For my tests with the SK Match ammunition, I once again used my Ruger Precision Rimfire rifle paired with a bipod, rear shooting bag, and a Vortex Venom 5-25x56mm optic. The weather on the day I shot was calm, and about 65 F°. I ran a few velocity tests at a different range before this testing day and I was seeing some fairly consistent velocities at the muzzle. However, it is worth noting that I did have a few outstanding flyers that were subsonic at the muzzle and some that were 10-15 fps faster than the advertised 1,263 fps. On average, however, I was getting about 1,250 fps at the muzzle and I was satisfied with stated velocity claims.
My Ruger Precision Rimfire Rifle is zeroed in at 50-yards and works very well with CCI Standard Velocity 40-grain ammunition and therefore it is my benchmark for performance when it comes to ammunition out of that rifle. I went ahead and shot a few 10-shot groups with the CCI ammo before I went on to test a few other brands and saved the SK Match for last. I allowed the barrel to cool between each group and all groups were shot on the same day with the same shooter and the same rifle.
The CCI ammunition performed as it normally would have at 50 and 100 yards with the average being about a 1.25 to 2 MOA group. I tested out some Winchester Super-X, as well as some Federal 45-grain subsonics and I didn’t really expect either one of them to perform very well and I naturally got the results I had imagined – neither one of them were very accurate out of my rifle, even at 50-yards. The SK Match, however, seemed to do very well at the 50-yard distance with my best 5-shot group netting me 1.18 MOA.
Moving on out to a distance of 100-yards, I did a string of five 5-shot groups to see how much the group would open up at that distance and under sustained fire. The best group I shot at 100-yards ended up being 1.682 MOA and this could have been much smaller given that one of them was a very distinct flyer. In fact, the round landed far outside the group sounded much different than the rest of the rounds I had fired for that string and I’m almost certain this is what caused the errant shot.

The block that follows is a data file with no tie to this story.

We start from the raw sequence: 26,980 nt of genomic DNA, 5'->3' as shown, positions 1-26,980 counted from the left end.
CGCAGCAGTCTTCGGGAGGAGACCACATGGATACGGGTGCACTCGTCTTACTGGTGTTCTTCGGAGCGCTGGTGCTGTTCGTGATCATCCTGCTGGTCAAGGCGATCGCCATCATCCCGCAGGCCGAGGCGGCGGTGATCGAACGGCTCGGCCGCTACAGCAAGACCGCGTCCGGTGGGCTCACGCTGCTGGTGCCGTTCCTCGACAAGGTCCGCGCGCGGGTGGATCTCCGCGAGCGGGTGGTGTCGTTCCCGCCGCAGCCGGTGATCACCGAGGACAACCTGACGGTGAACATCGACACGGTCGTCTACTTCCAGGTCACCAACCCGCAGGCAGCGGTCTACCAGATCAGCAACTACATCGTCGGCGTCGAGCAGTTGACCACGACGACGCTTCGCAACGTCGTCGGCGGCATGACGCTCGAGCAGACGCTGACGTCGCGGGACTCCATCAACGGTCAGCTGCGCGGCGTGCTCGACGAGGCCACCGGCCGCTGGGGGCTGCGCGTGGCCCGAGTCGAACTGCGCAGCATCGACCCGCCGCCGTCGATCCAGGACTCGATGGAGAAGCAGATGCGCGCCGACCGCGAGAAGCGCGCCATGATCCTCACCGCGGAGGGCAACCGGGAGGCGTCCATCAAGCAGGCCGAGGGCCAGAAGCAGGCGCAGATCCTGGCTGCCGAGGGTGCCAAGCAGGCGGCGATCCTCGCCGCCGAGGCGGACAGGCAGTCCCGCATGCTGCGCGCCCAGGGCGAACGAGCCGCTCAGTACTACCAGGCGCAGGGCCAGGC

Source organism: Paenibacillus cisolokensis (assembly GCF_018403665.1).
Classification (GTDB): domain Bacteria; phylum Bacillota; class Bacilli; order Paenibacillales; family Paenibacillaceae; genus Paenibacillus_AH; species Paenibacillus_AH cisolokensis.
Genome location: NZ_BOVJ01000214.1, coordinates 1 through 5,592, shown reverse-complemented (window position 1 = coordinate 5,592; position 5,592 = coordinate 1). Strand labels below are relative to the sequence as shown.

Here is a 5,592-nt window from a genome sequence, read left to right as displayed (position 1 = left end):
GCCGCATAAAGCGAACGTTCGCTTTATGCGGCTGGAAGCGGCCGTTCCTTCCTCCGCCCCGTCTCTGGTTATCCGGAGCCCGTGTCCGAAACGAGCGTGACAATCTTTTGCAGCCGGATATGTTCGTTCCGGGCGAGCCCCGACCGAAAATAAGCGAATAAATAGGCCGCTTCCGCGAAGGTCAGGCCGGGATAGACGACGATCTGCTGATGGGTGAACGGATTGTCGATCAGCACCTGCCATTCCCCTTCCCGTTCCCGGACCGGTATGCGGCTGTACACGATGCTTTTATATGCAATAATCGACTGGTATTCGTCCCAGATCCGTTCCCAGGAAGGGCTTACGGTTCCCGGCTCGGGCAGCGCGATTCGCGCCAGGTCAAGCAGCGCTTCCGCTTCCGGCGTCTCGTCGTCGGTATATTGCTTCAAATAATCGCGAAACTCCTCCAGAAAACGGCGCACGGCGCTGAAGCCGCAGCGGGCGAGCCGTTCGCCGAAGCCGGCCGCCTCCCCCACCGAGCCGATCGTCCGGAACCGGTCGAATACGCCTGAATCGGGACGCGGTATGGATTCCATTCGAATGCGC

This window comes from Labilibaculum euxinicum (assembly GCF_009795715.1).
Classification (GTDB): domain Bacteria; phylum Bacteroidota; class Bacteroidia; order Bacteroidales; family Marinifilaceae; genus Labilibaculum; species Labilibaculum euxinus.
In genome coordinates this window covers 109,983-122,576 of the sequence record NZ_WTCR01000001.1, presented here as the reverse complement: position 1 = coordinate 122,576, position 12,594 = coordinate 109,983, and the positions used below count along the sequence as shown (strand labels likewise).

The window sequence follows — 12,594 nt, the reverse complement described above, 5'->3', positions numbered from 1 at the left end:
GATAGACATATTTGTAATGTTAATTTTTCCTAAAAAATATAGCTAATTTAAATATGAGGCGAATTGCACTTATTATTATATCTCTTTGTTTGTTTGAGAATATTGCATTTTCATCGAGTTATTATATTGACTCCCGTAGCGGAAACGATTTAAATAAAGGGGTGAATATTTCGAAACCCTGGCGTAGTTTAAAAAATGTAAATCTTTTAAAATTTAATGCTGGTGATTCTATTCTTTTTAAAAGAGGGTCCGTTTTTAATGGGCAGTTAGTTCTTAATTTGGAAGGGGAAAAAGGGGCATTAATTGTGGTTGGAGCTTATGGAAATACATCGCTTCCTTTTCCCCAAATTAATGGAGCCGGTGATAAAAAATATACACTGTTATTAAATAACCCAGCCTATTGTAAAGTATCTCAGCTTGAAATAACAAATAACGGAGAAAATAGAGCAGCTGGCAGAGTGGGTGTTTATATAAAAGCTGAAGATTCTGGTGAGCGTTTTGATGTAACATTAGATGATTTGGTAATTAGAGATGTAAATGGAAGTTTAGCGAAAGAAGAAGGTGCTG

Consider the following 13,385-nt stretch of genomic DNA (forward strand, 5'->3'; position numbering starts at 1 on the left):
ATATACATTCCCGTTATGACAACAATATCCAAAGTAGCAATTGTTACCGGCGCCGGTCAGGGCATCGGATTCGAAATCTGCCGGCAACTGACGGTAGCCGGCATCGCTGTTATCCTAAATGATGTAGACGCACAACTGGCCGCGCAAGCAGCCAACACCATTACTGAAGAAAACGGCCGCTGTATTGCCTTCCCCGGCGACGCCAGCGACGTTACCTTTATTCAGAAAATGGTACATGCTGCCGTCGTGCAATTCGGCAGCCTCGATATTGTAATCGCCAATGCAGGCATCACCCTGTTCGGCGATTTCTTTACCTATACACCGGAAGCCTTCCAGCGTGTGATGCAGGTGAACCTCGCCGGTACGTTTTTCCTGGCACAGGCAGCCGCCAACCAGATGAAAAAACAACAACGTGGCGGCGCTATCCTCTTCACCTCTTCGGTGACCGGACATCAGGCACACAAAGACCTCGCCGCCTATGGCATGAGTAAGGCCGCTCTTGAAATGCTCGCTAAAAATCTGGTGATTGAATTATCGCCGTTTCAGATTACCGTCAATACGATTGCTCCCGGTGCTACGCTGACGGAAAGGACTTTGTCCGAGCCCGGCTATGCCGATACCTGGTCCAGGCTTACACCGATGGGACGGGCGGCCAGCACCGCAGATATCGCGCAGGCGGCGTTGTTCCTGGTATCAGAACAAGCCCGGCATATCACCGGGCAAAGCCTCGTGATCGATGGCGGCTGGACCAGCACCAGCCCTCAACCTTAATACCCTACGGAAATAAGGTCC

Another interesting observation I made in regards to the SK Match Ammunition is that as I went through a more or less uninterrupted 25-shot string, the group sizes tended to shrink. In the photo below I shot top left, top right, bottom left, bottom right, then center with the center one being the best group mentioned above. Pretty interesting results for high-velocity match-grade ammunition at 100-yards.
I have mixed feelings about this ammunition. While at ranges of 100-yards or less, the ammunition seemed to perform similarly to the CCI standard velocity with the SK Match Ammo being arguably better. However, I would be interested to see, given the chance, how both ammunitions fared at distances of 150-yards plus as the SK High-Velocity Match ammo transitions from supersonic to subsonic somewhere just past 100-yards. The fact that I had more than a handful of rounds fall well below the advertised velocity throws up a bit of a red flag for me, however, I don’t know if I’d quite trust the ammo without further testing to see if I just have bad luck.
I have seen other people test out this ammunition in recent months using much better match-grade 22LR rifles and they’ve similarly seen extremely good groups (much better than mine obviously) using the ammo. Given the price point, accuracy, and reliability I’ve seen so far, I think the SK High Velocity Match ammunition is a great option. I hope to be able to get these rounds out past 100-yards sometime in the next couple of months to see how they fare in that situation. In any case, that’s all I have for you guys this week on The Rimfire Report. Thanks as always for reading TFB and feel free to let us know your thoughts, comments, and experiences with this ammunition down below.